Reflection for Sunday, September 10, 2006: 23rd week in Ordinary Time.
Gillick, Larry, S.J.
VP for University Ministry; Deglman Center for Ignatian Spirituality
Psalms 146:6c-7, 8-9a, 9b-10
Psalms 146:6c-7, 8-9a, 9b-10
128. Year B, Ordinary Time.
128. Year B, Ordinary Time.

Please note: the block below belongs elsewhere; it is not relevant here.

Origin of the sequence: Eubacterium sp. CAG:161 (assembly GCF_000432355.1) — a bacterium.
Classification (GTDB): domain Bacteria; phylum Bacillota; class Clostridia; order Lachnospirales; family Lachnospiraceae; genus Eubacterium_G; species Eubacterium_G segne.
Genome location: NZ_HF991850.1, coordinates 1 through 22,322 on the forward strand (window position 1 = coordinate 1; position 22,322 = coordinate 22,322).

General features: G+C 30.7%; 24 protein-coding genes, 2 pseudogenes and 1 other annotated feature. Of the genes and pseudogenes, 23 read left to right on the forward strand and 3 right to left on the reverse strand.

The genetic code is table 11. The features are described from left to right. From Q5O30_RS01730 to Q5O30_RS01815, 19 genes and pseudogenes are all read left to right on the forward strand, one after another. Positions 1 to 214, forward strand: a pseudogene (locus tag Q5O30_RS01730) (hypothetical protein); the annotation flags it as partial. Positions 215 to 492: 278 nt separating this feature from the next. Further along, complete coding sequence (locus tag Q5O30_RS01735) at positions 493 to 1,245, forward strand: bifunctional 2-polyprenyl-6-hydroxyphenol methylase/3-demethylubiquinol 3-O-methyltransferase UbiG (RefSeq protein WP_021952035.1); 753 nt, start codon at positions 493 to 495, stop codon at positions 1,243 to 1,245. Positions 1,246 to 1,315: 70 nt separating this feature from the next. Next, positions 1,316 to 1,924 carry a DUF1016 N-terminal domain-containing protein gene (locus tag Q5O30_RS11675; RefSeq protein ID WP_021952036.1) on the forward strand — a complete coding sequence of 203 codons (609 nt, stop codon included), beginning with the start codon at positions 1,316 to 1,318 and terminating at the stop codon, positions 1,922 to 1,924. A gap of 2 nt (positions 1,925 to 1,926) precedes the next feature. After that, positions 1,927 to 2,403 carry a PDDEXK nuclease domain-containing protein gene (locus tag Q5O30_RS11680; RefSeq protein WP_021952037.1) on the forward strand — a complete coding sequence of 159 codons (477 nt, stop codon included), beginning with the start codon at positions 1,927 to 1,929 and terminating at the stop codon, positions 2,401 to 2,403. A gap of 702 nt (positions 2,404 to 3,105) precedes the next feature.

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PRE-PRAYERING We are always moving, either forward or back, but we are never the same old self. This is true physically as well as spiritually. You are not the same person at this moment as you were entering the liturgical community last week or yesterday. It is our belief that God's grace accompanies us in and through these growings or changings.God's existence stays the same of course, but exactly how God meets us, that changes according to how that grace finds us. We pray with this confidence that we are growing more deeply in trusting, forgiving, and in availability to God's grace and God's family. As we make our way toward the Eucharistic Table to be met again there, we can pray with the many events of God's particular urging, tugging, and comforting us in our growing up and branching out. REFLECTION Perhaps you have wondered at times that of the two, blindness or deafness, which one would you rather not have. Impediments are literally those things which get in the way of the feet, from the Latin word pedes meaning "foot". Freedom of movement is so important for us and being restricted a terrible fear. Both those who are visually impeded and those who have hearing loss seem to get along, get around, get moving, and become free if they do not allow regret or anger to be even more a greater impediment.Our First Reading at the Eucharist is the end of a poem written for the Jewish people in their exile. This passage is usually read during Advent as we wait for the coming of the New Life in Christ. There are wonderful images of the apparently impossible happening in the physical world. There will be pools and rivers in the desert, but even more amazing will be the return of sight to the blind and ability to hear for those who have been deprived of that sense.The prophet Isaiah prefaces these signs of hope with words of great comfort for those in exile. God is coming to save them, bring them out and will bless them. They are called to believe these words and their faith will be responded to by God's bringing them back to their land of faith where they will again hear and see the goodness of God.In today's Gospel, Mark gives us a tender picture of Jesus' healing a man from his impediment of hearing. Earlier in this chapter Jesus has asked the people to listen to him. As we heard last week in the verses from the beginning of this chapter, Jesus has invited the Pharisees and scribes to listen to His new teachings about what is clean and unclean. The chapter ends with Jesus highlighting their being deaf by healing a man who has been deprived of hearing. The Pharisees are confronted openly about their eyes and ears being closed.The people who witness this miracle say that Jesus has done all things well, meaning that He has been fulfilling the dictates or expectations of the prophets very well. The deaf hear and the mute now speak. Their excitement moves them to begin proclaiming Jesus as the fulfillment of the Hebrew Scriptures. He has ordered them not to spread the news. Jesus wishes to personally offer the option of faith through His individual ministries. Later, after the Resurrection, there will be the proclamation-time. The good news has to be shared and so the witnesses begin spreading the Good News.The writers of the Gospels use physical healings both to highlight the saving power of Jesus, and the need which we have for the more important interior healing. The faithful Jewish leaders had heard and received their religious heritage and desired others to hear it in their turn and live it as faithfully. They do not want to hear anything as new and radically different such as Jesus is offering. Their traditions of purification were sacred to them and Jesus has been speaking to them of the inner-self purification which He offers. They believe Him to be in violation of their sacred teachings and traditions. Jesus has to say what is His interior call to be the Christ. He heals one person from not being able to hear in hope that the Pharisees might be more "open" to hear what's new.We suspect the new, the different and we resist having our own personal and communal ways tampered with or changed. When we ask, "What's new?", we are really asking, "Is there anything which is going to interrupt my thoughts, feelings, and or actions?" While writing this I am trying not to hear the doorbell and phones ringing. I am hoping to hear somebody else answering. I want to get this finished; I have my plans which are very important. I have my ways and I don't want any intruder.C.S. Lewis once wrote that the most emphatic noise is the one we are trying not to hear. Jesus says, "Be open". I say, "Later". I love hearing the words of Jesus when I think He has a good idea to which I can agree. I pray "later" with those things He says which I know are emphatic, important and intrusive. Not only do I have to pray to hear them, but pray with why I don't want to hear. Being open to His words and ways means my being open to the attitudinal rearranging inside me and a changing of behaviors consequent to that rearranging. Ah, good somebody answered the phone!"Like a deer that longs for running streams, my soul longs for you, you my God. My soul is thirsting for the living God." Ps. 42, 2-3